Royal Pier, Southampton

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Royal Pier
Royal Pier, Southampton circa 1890.jpg
The pier sometime between 1891 and 1900
Coordinates50°53′43″N 1°24′30″W / 50.89538°N 1.40831°W / 50.89538; -1.40831Coordinates: 50°53′43″N 1°24′30″W / 50.89538°N 1.40831°W / 50.89538; -1.40831
ArchitectEdward L Stephens
Listed Building – Grade II
Official name: Royal Pier and Entrance Building
Designated4 January 1980
Reference no.1179259
Royal Pier, Southampton is located in Southampton
Royal Pier, Southampton
Location of Royal Pier in Southampton

Royal Pier (previously called Victoria pier) is a derelict pier in Southampton, United Kingdom.[1]


The 900-foot (270 m) pier was opened on 8 July 1833 by the then Princess Victoria,[2] as Victoria pier and was built to provide steamer services with somewhere to dock.[1] [3] Prior to the construction of the pier steamer passengers had to either transit the muddy foreshore or make use of Town Quay which was already crowded with other commercial activities.[3] Prior attempts to fund a pier had been made in 1825 and 1828, and in November 1829 the harbour board agreed to construct one.[3] The act of parliament authorising the pier passed in 1831 and the construction was funded through a mortgage.[3] The pier was designed by Edward L Stephens, a royal navy officer.[4]

Soon after its completion, the pier started to suffer from damage caused by gribble worms resulting in the foundations needing to be rebuilt in 1838.[5] In an attempt to prevent further gribble damage the pier's pilings were covered in large headed nails which it was hoped would rust and provide the pier with a protective coating.[5] In 1847 a horse-drawn tramway was constructed to link the pier to Southampton Terminus railway station.[1] In 1871 the tramway was extended to the end of the pier with a single platform station being built there.[1] In 1876 the trams switched from being horse-drawn to using light steam locomotives.[1] The LSWR eventually acquiring five 0-4-0WT condensing locomotives. These were augmented by two railcars in the early 20th Century.[6] In 1888 the pier was given a new gatehouse.[1]

Over a two-year period starting in 1891 the pier was rebuilt in iron and the station was expanded to house two platforms and the facilities to allow the pier to be used as a pleasure pier added.[1] These facilities included a pavilion.[1] The money for the pier's expansion came from part of a loan of £100,000 taken out by the harbour board which was also used to pay for dredging.[7] The rebuilt pier was opened in 1902 by Prince Arthur, Duke of Connaught and Strathearn.[8] In 1894 the gatehouse was expanded and four years later a new pontoon was added to the pier enabling two steamers to be berthed simultaneously.[1] The addition of the new pontoon coincided with the pier being renamed to Royal Pier.[1]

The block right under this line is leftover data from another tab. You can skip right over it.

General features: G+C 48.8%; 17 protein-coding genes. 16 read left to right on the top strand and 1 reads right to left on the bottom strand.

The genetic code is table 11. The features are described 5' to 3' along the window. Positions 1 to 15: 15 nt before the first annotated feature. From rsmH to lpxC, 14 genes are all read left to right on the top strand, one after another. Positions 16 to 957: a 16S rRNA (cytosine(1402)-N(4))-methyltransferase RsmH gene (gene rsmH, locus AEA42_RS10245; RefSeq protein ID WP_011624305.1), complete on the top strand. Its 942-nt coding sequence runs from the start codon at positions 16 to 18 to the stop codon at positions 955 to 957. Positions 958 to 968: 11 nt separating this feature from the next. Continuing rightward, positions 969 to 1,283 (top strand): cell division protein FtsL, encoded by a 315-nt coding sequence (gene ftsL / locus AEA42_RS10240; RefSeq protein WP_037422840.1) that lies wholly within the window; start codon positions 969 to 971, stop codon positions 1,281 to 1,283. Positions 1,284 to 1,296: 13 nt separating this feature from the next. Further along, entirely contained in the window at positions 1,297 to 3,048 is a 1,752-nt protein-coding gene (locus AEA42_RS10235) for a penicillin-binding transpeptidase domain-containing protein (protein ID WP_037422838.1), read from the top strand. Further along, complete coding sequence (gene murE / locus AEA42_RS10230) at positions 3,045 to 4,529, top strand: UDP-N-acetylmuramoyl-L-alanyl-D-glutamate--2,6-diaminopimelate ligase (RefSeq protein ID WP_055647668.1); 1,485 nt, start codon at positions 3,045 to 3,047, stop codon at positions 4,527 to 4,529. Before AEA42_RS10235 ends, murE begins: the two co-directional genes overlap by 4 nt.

The start of World War I resulted in the suspension of public tramway services to the station on the pier on 1 October 1914.[1] During the war the pier was damaged when a ship hit it.[1] This damage prevented the tram line from reopening at the end of the war and it was officially closed in 1921.[1]

Royal Pier gatehouse

The pavilion was enlarged in 1922 and the gatehouse was again rebuilt in 1930. The enlarged pavilion could seat up to 1000 people and was a popular dance venue.[9] During World War II the pier was closed to the public, re-opening in 1947.[1]

The pier was adapted to support RoRo ferries in the 1950s when Red Funnel introduced MV Carisbrooke Castle.[1] The pavilion underwent work to turn it into a ballroom in 1963.[1] The pier was closed at the end of 1979.[1]

The gatehouse was reopened as a restaurant in 1986 but a fire on 4 May 1987 destroyed many of the structures on the pier.[1] In 1992 another fire damaged the restaurant.[1] The restaurant reopened in 2008 serving Thai cuisine.[1] The gatehouse is a Grade II listed building.[2]



  1. ^ a b c d e f g h i j k l m n o p q r s t Easdown, Martin; Sage, Linda (2011). Piers Of Hampshire & The Isle Of Wight. Amberley. pp. 70–77. ISBN 9781445603551.
  2. ^ a b "Royal Pier and Entrance Building". Historic England. Retrieved 28 April 2018.
  3. ^ a b c d Patterson, A. Temple (1966). A History of Southampton 1700–1914 Vol.I An Oligarchy in Decline 1700–1835. The University of Southampton. pp. 161–163.
  4. ^ Patterson, A. Temple (1966). A History of Southampton 1700–1914 Vol.I An Oligarchy in Decline 1700–1835. The University of Southampton. p. 166.
  5. ^ a b Rance, Adrian (1986). Southampton An Illustrated History. Milestone Publications. p. 102. ISBN 0903852950.
  6. ^ Marden, Dave (2007). Southampton's Quayside Steam. Southampton: Kestrel Railway Books. pp. 111–116. ISBN 978-1-905505-02-9.
  7. ^ Patterson, A. Temple (1975). A History of Southampton 1700–1914 Vol.III Setbacks and recoveries 1868–1914. The University of Southampton. p. 69. ISBN 0854321462.
  8. ^ Rance, Adrian (1986). Southampton An Illustrated History. Milestone Publications. p. 134. ISBN 0903852950.
  9. ^ Gadd, Eric Wyeth (1979). Southampton in the 'Twenties. Paul Cave publications. p. 60. OCLC 16549941.